up. Line loss would be terrible because it would be over 1/4 mile long. But
maybe it could run a 12 volt charger. I couldn't get to all the spots this
way.

I won't be trying this in the middle of this drought. I'd build it this
winter.

Karl


Hi, Karl.
I'm guessing this is a good fit for a 24 volt motor and a solar
charging set up. A guy in Northern CA makes and sells something
similar. He has us build a circuit board for us. I will try to get the
name, etc. for you when my GM gets back from a delivery run to another
customer.

Paul in Redmond, OR

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Default Traveling Irrigator drive motor

On Jul 23, 7:52 am, "Karl Townsend"
wrote:
I burned the bearings out on my drive turbine for the traveling irrigator.
To get by, I removed the turbine completely and I'm pulling hose in with the
tractor PTO.

I LEARNED SOMETHING! The turbine takes its power out of the water pressure.
Its reducing pressure to the sprinkler from 115 PSI to 100 PSI. And the gun
works WAY better at the higher pressure.

The power from the turbine is dinky. You twist it by hand to start it when
it stalls. I'm going to guess 10 ft lbs. It runs at maybe 500 RPM. There's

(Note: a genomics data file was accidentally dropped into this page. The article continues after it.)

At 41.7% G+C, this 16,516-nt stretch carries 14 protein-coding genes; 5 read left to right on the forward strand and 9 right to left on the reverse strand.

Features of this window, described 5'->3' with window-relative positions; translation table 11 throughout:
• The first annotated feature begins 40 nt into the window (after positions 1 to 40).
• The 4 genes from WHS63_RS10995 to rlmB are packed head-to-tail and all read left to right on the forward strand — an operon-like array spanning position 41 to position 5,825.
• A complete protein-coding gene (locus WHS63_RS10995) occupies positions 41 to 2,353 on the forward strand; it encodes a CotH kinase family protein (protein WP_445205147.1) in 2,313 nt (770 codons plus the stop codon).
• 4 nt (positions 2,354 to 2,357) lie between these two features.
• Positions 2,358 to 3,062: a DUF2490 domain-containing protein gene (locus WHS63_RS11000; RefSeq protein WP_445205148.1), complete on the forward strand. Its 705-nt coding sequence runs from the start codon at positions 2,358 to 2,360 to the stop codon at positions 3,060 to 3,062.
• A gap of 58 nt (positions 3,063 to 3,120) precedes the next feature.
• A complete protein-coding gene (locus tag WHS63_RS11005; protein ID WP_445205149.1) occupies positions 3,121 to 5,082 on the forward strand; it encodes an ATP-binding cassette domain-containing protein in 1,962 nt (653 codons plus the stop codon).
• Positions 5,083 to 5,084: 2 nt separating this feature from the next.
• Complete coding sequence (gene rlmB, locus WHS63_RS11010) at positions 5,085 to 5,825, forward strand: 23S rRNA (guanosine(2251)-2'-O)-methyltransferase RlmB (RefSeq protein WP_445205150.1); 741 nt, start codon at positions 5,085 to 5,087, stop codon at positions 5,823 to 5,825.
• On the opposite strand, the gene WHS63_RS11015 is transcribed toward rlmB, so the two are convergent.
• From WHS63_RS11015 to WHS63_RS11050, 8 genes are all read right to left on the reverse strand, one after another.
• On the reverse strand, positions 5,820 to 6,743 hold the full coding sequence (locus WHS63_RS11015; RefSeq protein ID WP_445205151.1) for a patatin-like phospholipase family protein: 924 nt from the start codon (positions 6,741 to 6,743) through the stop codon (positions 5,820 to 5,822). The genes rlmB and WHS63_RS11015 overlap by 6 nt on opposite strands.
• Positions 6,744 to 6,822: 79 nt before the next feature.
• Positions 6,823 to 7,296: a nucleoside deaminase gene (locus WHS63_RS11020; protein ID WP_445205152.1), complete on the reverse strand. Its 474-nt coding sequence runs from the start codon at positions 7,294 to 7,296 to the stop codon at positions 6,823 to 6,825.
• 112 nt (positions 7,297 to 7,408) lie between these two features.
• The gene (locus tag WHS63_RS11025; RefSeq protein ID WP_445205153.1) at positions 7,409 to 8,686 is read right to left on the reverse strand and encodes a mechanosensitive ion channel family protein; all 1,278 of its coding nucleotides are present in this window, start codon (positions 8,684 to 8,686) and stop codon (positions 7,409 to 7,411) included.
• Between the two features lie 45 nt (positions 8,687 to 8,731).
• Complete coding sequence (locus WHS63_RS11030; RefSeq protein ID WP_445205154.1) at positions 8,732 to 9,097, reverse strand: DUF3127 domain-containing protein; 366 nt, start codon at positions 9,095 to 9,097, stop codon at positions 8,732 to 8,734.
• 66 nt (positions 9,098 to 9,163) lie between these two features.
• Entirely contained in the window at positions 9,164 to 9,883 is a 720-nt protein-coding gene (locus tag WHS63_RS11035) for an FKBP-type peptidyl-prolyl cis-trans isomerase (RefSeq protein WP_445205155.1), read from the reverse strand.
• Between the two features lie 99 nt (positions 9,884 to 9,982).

then a gear train that reduces the speed by maybe 500:1 to give high torque
to the bull gear driving the reel. This assembly pulls in a 3" water hose at
50 feet per hour.

I'm wondering if a DC motor and deep cycle batteries would do this job. This
thing needs to be super reliable, it runs more than 120 hours a week. Am I
within the power range of a DC motor setup? I'd need at least 8 run hours
between recharging. What would be the best unit in terms of efficiency?

FWIW, I could lay a 110 volt wire in the fence line where the traveler hooks
up. Line loss would be terrible because it would be over 1/4 mile long. But
maybe it could run a 12 volt charger. I couldn't get to all the spots this
way.

I won't be trying this in the middle of this drought. I'd build it this
winter.

Karl


Ok, here is the company:

Motive Engineering
(530) 468-5374

They are in Ft. Jones, Ca.

See if they have anything to offer for your irrigation problem.

Paul

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Default Traveling Irrigator drive motor

On Jul 23, 7:52 am, "Karl Townsend"
wrote:
I burned the bearings out on my drive turbine for the traveling irrigator.
To get by, I removed the turbine completely and I'm pulling hose in with the
tractor PTO.

I LEARNED SOMETHING! The turbine takes its power out of the water pressure.